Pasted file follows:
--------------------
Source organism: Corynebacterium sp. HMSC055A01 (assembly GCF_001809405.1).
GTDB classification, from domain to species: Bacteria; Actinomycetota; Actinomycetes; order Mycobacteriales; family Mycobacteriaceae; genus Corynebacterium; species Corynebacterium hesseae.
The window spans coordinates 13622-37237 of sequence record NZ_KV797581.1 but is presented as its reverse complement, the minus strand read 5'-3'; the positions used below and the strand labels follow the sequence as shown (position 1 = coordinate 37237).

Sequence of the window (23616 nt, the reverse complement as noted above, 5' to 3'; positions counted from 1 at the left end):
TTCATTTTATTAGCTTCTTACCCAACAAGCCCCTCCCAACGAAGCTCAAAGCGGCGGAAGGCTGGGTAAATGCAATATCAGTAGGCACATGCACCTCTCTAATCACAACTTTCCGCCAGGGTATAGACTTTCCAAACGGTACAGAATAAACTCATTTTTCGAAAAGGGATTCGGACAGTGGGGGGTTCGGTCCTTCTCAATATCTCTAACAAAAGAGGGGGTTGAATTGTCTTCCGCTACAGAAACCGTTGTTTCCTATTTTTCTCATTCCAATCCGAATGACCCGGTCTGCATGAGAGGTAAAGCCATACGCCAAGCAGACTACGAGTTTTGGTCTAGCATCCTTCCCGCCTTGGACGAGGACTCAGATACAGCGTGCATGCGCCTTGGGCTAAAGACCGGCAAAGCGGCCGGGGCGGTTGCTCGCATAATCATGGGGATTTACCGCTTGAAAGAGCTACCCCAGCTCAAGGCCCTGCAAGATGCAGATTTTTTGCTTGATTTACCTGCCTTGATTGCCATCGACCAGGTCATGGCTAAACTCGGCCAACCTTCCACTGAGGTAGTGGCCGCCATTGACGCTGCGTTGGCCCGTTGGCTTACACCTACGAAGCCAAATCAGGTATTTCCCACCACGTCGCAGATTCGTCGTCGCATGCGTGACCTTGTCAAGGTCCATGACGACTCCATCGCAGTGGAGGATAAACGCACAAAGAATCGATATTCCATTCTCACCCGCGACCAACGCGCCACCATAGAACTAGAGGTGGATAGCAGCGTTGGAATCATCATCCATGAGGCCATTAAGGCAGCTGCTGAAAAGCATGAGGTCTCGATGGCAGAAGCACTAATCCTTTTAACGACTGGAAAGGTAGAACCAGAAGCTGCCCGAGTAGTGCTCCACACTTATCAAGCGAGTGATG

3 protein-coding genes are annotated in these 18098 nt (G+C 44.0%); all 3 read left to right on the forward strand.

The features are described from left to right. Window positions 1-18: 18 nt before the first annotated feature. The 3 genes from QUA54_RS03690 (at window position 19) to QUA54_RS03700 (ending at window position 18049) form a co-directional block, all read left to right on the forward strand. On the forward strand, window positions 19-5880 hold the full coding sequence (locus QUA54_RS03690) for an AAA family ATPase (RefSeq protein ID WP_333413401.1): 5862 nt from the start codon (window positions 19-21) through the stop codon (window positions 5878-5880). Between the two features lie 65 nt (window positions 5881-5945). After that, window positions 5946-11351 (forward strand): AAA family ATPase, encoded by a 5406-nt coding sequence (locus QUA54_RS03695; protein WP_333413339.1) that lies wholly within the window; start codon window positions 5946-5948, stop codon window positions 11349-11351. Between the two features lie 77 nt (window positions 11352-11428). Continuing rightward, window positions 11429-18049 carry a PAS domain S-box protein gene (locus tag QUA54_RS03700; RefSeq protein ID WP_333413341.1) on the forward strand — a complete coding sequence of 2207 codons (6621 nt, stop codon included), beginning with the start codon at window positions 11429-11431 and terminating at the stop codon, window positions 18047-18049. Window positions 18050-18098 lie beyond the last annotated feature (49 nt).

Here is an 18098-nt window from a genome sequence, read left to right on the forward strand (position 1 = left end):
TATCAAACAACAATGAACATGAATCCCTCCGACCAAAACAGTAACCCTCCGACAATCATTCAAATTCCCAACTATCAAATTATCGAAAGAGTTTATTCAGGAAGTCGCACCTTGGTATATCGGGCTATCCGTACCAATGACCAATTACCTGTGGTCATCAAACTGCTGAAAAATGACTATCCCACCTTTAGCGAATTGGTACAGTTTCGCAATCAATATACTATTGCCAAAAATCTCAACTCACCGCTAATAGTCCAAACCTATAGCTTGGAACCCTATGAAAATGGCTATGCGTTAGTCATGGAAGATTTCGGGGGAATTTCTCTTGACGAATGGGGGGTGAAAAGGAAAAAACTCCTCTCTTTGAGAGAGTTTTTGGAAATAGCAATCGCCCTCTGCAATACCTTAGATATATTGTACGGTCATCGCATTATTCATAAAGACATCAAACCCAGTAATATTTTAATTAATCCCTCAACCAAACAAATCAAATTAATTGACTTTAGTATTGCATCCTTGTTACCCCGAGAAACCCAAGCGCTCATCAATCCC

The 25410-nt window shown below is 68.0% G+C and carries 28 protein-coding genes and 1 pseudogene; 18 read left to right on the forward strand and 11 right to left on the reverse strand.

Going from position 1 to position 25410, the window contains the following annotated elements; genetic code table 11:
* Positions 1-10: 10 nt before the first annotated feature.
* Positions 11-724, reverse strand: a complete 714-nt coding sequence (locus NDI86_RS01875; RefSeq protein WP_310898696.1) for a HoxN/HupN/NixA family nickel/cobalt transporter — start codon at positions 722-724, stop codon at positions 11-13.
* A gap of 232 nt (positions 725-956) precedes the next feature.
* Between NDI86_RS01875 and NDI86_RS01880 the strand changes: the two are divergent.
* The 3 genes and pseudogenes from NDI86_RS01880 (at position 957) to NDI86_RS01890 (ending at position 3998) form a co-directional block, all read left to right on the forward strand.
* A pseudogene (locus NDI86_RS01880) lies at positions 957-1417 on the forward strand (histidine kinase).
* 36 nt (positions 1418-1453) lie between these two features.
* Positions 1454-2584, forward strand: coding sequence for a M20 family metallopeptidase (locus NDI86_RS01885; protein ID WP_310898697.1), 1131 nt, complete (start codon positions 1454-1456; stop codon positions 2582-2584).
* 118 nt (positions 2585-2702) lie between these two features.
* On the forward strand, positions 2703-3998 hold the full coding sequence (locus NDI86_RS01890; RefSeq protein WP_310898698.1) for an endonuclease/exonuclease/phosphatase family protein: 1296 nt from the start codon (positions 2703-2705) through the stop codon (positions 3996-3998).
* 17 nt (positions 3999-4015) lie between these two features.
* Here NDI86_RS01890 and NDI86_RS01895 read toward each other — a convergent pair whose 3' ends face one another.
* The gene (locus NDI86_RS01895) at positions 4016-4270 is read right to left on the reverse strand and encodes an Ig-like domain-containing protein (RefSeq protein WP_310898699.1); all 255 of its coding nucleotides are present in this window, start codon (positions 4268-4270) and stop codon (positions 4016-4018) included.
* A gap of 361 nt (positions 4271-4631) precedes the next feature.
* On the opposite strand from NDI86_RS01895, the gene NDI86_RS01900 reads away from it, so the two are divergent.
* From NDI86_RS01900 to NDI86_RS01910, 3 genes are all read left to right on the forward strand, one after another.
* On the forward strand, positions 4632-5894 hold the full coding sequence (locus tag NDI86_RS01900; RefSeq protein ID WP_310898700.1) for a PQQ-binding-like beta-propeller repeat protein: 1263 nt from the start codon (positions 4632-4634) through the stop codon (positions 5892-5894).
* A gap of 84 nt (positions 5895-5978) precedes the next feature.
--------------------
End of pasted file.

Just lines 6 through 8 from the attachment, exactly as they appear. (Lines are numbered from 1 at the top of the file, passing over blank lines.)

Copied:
3 protein-coding genes are annotated in these 18098 nt (G+C 44.0%); all 3 read left to right on the forward strand.

The features are described from left to right. Window positions 1-18: 18 nt before the first annotated feature. The 3 genes from QUA54_RS03690 (at window position 19) to QUA54_RS03700 (ending at window position 18049) form a co-directional block, all read left to right on the forward strand. On the forward strand, window positions 19-5880 hold the full coding sequence (locus QUA54_RS03690) for an AAA family ATPase (RefSeq protein ID WP_333413401.1): 5862 nt from the start codon (window positions 19-21) through the stop codon (window positions 5878-5880). Between the two features lie 65 nt (window positions 5881-5945). After that, window positions 5946-11351 (forward strand): AAA family ATPase, encoded by a 5406-nt coding sequence (locus QUA54_RS03695; protein WP_333413339.1) that lies wholly within the window; start codon window positions 5946-5948, stop codon window positions 11349-11351. Between the two features lie 77 nt (window positions 11352-11428). Continuing rightward, window positions 11429-18049 carry a PAS domain S-box protein gene (locus tag QUA54_RS03700; RefSeq protein ID WP_333413341.1) on the forward strand — a complete coding sequence of 2207 codons (6621 nt, stop codon included), beginning with the start codon at window positions 11429-11431 and terminating at the stop codon, window positions 18047-18049. Window positions 18050-18098 lie beyond the last annotated feature (49 nt).

Here is an 18098-nt window from a genome sequence, read left to right on the forward strand (position 1 = left end):